Challenger 2 is the only MBT currently available to the British Army. (Photo: British Army)

WFEL announced on 15 September that it has completed the first fabricated and painted drive module hull with spall liner materials and driver’s bay insulation. This hull is now available to proceed into the second major production phase - assembly and integration.

According to a press release issued by WFEL, further drive module hulls are already in progress at the company’s Boxer facility in Stockport and, following the painting operation, will also be available for assembly before the end of September.

Shephard Defence Insight notes that the first Boxers are planned to enter service with the British Army in 2023.

In the case of the Challenger 3 MBT Life Extension Programme (LEP), RBSL has been awarded a contract to upgrade 148 MBTs in May 2021.

This initiative is intended to address specific obsolete features of the Challenger 2 in order to extend its service life out to 2035 and equip two modernised heavy brigades (alongside Ajax and Boxer) to ensure lethality and protection.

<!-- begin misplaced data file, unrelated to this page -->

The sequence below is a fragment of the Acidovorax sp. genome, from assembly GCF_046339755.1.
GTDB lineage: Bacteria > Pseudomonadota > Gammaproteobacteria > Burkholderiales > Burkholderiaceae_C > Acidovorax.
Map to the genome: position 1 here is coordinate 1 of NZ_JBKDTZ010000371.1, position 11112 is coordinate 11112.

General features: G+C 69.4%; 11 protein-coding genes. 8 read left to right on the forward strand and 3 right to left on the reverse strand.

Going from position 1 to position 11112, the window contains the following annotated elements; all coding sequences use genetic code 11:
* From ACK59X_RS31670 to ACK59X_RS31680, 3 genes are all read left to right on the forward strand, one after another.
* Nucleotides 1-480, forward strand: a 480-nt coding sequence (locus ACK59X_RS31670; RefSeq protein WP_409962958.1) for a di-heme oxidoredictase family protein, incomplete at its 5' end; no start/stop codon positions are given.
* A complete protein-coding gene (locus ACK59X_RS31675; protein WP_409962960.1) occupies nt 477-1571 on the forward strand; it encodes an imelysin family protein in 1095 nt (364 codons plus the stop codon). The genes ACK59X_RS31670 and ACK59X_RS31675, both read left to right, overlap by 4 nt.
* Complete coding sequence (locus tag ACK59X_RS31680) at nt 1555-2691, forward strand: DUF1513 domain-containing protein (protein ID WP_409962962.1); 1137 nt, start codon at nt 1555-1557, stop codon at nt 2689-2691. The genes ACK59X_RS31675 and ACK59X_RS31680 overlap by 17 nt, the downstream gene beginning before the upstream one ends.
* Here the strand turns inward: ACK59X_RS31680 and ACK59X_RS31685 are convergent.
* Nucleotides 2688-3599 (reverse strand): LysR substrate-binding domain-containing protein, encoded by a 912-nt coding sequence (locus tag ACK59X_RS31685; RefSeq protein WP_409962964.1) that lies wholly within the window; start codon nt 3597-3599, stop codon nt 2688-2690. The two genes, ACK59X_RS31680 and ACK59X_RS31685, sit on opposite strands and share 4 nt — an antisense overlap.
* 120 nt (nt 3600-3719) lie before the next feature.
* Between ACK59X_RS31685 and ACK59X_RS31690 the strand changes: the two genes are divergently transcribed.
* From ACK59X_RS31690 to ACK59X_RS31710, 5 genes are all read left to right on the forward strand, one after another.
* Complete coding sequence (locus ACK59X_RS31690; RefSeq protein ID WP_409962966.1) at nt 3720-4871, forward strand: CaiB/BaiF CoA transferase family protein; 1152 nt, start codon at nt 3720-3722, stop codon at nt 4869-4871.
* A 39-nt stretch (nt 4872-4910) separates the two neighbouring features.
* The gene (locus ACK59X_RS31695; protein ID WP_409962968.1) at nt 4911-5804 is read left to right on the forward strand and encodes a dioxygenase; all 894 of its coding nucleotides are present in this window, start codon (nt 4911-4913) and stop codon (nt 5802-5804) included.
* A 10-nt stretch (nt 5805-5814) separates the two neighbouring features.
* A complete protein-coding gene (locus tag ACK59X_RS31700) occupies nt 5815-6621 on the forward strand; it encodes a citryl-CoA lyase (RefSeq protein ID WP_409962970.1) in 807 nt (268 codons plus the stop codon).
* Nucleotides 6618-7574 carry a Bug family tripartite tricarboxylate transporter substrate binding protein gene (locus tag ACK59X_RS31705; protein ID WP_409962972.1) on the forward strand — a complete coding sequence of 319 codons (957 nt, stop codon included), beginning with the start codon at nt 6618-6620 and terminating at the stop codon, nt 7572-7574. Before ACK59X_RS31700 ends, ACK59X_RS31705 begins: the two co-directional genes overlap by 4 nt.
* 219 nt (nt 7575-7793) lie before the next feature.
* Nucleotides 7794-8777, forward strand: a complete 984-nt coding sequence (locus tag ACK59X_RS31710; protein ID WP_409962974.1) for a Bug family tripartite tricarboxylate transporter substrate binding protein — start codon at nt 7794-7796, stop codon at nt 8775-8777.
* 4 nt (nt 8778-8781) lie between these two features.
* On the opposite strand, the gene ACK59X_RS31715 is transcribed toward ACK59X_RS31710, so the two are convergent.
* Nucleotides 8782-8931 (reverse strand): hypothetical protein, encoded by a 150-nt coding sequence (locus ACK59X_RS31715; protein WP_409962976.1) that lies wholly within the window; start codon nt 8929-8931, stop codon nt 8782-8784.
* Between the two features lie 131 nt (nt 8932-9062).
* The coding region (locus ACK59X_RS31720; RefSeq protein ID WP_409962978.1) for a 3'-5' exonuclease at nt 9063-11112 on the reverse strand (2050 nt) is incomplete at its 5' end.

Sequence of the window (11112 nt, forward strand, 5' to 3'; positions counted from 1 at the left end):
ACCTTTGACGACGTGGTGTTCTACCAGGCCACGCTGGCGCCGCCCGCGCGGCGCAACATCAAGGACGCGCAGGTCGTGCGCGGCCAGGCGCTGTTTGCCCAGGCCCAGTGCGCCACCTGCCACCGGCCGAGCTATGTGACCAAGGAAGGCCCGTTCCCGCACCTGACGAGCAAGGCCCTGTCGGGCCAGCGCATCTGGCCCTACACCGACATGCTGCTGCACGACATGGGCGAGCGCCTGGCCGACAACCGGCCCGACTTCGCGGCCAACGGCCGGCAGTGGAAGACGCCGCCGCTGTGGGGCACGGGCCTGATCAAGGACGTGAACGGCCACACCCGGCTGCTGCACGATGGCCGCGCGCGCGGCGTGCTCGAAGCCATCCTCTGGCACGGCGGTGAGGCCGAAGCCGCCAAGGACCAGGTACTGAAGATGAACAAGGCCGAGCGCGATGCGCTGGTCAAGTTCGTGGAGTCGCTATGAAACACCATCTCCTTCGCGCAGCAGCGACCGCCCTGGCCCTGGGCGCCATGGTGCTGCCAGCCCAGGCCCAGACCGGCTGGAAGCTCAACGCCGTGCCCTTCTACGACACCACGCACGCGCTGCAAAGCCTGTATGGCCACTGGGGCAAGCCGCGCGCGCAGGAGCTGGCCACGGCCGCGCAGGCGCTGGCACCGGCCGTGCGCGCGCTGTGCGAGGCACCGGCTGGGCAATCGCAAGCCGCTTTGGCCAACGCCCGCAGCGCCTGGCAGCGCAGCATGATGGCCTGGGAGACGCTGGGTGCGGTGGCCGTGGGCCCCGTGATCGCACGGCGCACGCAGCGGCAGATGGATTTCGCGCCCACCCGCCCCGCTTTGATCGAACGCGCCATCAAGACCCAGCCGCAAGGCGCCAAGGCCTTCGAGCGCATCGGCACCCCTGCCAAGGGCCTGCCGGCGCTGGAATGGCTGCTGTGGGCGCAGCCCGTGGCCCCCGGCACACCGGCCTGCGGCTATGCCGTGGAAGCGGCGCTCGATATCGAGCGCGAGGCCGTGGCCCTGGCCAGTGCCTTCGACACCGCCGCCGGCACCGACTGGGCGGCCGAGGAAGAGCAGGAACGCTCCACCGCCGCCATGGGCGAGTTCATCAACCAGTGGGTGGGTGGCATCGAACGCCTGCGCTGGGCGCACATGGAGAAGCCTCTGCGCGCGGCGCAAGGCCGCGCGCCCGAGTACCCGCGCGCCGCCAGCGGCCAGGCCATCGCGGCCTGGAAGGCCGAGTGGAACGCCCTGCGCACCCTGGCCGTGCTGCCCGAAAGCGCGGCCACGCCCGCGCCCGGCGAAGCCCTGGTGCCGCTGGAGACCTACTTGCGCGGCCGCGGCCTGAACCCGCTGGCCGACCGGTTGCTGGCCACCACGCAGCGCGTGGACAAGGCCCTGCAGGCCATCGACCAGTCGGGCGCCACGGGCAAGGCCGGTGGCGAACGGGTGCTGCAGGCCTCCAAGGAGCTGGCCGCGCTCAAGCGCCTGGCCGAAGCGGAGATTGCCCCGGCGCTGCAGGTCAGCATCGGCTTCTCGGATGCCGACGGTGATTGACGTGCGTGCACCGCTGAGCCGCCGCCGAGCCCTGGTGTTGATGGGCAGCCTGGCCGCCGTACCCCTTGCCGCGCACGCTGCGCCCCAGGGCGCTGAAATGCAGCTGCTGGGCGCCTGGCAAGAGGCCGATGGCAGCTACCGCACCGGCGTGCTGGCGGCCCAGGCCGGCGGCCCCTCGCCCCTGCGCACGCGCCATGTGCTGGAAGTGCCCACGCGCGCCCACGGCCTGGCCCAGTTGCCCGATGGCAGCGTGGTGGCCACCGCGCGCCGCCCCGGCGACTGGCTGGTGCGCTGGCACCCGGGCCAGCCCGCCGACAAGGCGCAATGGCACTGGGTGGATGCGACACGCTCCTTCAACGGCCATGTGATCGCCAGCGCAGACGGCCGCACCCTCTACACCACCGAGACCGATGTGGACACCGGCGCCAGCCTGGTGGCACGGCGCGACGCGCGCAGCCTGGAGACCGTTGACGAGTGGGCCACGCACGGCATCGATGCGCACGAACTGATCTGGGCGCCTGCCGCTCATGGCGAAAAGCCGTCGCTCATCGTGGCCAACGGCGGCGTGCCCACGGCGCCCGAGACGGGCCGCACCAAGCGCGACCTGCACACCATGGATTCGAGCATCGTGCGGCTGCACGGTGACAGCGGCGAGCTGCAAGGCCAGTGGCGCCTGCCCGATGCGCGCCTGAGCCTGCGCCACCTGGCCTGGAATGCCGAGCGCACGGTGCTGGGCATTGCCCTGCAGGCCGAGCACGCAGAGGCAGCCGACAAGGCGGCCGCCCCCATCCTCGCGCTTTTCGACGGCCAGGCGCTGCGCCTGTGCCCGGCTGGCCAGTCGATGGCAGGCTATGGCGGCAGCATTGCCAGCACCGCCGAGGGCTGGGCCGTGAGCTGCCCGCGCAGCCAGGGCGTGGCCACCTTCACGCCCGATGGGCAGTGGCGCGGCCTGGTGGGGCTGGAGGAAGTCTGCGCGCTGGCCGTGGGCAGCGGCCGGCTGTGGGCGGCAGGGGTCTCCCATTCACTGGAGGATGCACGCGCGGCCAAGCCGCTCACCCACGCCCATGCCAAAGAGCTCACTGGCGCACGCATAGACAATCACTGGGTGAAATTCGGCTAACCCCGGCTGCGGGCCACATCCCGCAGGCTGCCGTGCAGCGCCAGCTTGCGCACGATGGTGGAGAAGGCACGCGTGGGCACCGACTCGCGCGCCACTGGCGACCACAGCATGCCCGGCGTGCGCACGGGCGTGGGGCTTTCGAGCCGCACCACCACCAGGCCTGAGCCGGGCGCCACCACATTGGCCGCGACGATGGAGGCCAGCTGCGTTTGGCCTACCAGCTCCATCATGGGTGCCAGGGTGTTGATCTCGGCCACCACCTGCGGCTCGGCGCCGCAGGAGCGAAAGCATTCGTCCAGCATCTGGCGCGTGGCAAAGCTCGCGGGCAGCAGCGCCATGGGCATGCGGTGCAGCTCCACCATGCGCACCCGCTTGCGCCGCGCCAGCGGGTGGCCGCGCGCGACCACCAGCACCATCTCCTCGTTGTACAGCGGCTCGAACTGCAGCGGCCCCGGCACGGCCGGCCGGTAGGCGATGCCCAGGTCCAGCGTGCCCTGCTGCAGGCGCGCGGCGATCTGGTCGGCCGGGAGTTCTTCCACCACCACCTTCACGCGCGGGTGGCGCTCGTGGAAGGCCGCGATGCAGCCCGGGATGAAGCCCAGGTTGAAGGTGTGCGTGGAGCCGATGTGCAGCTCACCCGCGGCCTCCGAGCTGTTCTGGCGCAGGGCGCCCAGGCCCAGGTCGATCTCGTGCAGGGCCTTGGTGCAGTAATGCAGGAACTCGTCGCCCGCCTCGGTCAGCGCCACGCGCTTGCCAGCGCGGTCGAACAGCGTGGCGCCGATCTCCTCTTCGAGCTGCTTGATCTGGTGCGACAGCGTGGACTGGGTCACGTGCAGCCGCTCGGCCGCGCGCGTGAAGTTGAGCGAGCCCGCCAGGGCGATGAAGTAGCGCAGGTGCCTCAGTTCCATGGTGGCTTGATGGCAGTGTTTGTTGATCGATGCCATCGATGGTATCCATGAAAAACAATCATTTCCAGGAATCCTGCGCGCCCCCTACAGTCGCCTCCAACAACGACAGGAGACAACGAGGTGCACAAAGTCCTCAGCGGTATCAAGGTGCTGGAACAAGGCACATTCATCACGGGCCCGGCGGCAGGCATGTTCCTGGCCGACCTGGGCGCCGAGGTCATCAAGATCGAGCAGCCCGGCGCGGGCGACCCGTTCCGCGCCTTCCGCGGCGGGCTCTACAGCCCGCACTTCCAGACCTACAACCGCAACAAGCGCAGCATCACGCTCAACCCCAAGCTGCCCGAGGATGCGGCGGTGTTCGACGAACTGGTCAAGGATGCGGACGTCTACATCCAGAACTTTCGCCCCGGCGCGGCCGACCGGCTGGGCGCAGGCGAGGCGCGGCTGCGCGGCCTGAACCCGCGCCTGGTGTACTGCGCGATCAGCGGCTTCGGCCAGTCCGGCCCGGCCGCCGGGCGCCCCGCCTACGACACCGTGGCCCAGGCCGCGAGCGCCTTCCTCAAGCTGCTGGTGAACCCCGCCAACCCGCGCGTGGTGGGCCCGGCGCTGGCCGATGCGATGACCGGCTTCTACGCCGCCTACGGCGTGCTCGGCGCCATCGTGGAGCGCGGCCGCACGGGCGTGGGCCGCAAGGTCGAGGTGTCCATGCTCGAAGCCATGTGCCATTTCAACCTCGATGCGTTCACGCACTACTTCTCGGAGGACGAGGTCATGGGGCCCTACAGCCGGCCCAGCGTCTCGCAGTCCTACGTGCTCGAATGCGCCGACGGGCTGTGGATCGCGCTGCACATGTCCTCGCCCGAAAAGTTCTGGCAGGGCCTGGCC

Introduced in the late 1990s, Challenger 2 is the only MBT currently available to the army. According to Shephard Defence Insight, the service has 227 platforms in its inventory.

The upgraded Challenger 3 will be a network-enabled, digital platform with state-of-the-art lethality, improved survivability and world-class surveillance and target acquisition capabilities.

The LEP is currently in the first phase, which covers the building of six pre-series vehicles. In January, Jankel was awarded a more than £2 million deal to design, develop and manufacture crew seats.

In February, RBSL issued a £90 million subcontract for Thales UK to provide sighting systems under the Challenger 3 MBT upgrade programme.

Rheinmetall BAE Systems Land also selected in March Pearson Engineering to fabricate the turret structures under a circa £25 million supplier contract.

Flavia Camargos Pereira

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Flavia Camargos Pereira


Flavia Camargos Pereira is a land reporter at Shephard Media. She joined the company in …